JTF (just the facts): Published in 2019 by Éditions Bessard (here). Hardcover (wrapped in velvet with a tipped-in image), unpaginated, with 52 color reproductions. Includes 6 half sheet double-sided newspaper inserts. There are no texts or essays included. In an edition of 500 copies, each with a signed limited edition print. Design by the artist. (Cover and spread shots below.)
Comments/Context: The atmospheric photographs in Tania Franco Klein’s photobook Positive Disintegration consistently capture a particular mood, a place where heightened emotion tips over into psychological exhaustion. Her pictures pull us through a wandering road trip of anonymous spaces, where solitary women seem to do battle with their own demons, their desperations and escapes never fully articulated. The glamour of their lives has faded a bit, and a hangover of anxiety and estrangement has set in.
At the center of the Mexican photographer’s open-ended narrative lies a series of performative female characters dressed in a variety of wigs, large glasses, and red lipstick. Often lost in introspective thought, they stand in empty parking lots, vacantly gaze out windows, curl up on carpeted floors, and sit slumped on motel beds, seemingly muted by the unseen forces that have worn them down. The staged scenes liberally draw from film noir and Mexican telenovelas, but the dramas they present are much more subtle and introspective.
Given the broad influence of Cindy Sherman and her images of female archetypes, it’s difficult for any young photographer who decides to use herself (or other models) to stage scenes to find her own distinct voice without seeming derivative. Contemporary photographers like Alex Prager and Anja Niemi have worked hard to separate themselves from Sherman’s shadow, finding their own bright pathways into the inner lives of their female characters. In this case, Franco Klein has taken a more indirect approach with her fictional subjects, focusing less on their confident individuality or the precariousness of their situations, and more on their ability to evoke complex states of vulnerability and emotion.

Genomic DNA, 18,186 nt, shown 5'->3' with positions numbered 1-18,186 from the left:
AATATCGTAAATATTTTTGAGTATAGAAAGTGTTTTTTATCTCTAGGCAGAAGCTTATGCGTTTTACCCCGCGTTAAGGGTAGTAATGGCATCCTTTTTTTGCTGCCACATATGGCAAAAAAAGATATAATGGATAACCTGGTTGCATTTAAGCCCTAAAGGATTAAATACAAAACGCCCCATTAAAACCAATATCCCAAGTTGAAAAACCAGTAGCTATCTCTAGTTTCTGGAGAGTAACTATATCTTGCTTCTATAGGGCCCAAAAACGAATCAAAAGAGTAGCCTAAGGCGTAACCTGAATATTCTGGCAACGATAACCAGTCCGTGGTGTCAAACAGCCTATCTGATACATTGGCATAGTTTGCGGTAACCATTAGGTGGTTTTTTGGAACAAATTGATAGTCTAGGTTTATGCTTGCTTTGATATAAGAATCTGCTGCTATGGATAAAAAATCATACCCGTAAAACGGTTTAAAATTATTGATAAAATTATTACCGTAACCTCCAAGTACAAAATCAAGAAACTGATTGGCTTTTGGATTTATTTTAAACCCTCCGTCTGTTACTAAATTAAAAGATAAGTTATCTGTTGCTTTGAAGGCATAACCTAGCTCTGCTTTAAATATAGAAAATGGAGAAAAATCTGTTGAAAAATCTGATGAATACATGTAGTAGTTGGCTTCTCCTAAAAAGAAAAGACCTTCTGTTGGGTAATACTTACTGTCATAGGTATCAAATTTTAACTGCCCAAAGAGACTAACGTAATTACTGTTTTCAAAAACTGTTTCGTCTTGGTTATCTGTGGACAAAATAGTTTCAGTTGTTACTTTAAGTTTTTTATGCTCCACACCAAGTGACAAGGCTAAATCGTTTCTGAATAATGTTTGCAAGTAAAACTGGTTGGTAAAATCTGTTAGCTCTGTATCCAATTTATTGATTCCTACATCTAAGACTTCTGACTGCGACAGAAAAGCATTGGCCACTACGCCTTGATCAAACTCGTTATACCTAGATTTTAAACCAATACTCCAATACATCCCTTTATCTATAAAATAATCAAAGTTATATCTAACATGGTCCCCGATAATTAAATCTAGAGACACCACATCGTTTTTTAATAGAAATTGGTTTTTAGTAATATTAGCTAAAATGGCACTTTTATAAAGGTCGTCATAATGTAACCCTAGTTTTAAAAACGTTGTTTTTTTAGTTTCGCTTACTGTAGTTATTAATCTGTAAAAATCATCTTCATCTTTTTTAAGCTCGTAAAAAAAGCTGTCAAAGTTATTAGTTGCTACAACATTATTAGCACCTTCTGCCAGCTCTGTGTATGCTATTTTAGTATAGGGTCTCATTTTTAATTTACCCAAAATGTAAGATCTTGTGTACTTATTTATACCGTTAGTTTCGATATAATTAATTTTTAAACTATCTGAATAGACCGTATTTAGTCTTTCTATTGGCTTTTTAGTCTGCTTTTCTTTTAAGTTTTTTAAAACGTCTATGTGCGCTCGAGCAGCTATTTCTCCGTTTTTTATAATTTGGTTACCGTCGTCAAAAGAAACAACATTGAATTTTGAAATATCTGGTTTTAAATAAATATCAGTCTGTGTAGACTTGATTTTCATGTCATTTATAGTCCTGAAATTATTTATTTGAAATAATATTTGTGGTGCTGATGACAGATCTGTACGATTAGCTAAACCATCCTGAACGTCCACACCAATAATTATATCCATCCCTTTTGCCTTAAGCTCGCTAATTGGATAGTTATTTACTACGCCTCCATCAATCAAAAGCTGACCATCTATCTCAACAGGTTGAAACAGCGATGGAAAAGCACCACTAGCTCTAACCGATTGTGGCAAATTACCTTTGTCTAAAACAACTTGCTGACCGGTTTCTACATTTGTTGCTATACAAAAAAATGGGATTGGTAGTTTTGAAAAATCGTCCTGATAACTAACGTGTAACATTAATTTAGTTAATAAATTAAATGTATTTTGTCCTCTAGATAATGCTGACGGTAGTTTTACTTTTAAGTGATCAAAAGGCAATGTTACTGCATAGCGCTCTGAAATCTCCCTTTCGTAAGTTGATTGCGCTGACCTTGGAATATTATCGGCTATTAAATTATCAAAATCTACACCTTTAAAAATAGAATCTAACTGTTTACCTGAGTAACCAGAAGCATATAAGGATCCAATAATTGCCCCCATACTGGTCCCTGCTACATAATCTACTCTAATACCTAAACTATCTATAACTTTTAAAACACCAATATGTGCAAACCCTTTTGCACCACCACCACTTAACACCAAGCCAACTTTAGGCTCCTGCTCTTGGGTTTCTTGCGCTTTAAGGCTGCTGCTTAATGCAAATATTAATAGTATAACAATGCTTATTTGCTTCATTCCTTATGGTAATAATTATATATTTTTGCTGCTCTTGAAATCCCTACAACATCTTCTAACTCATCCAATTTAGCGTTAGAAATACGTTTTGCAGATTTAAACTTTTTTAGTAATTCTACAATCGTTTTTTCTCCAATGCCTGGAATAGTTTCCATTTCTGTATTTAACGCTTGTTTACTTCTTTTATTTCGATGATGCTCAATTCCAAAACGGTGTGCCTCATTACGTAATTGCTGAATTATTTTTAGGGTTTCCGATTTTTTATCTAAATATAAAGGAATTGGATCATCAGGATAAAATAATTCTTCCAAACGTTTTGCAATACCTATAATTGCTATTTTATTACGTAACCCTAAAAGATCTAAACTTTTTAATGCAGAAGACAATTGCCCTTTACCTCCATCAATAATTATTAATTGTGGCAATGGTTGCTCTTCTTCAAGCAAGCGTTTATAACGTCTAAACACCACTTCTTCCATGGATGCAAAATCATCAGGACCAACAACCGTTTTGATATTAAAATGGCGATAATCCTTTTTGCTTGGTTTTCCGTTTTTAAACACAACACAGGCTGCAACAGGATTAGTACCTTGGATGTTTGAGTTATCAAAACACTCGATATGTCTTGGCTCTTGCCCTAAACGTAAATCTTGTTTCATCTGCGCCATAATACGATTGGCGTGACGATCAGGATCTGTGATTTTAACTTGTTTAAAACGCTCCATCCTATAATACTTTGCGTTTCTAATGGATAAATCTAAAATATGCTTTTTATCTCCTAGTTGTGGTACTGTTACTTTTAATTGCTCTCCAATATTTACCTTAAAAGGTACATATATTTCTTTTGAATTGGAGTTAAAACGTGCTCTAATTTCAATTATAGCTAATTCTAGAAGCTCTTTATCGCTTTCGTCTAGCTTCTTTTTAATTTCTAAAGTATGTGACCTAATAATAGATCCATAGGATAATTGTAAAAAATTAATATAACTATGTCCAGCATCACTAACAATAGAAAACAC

One way Franco Klein keeps us at a distance is by cleverly employing visual strategies of misdirection, interruption, and distortion. She repeatedly turns her characters away from the camera, uses cast light and shadows to complicate scenes, and inverts her shooting angle to place women upside down. Faces and bodies are reflected in the metal side of toaster or a hand mirror, clouded by the frosted glass of a shower door, covered in light dappled water, obscured by sofa cushions, interrupted by a red balloon, or made shimmery by a crinkled sheet of metallic paper. And in a few cases, she arranges her images into cinematic multi-image sets (printed on black backgrounds), giving the passage of time and the evolution of the scenes a more prominent position.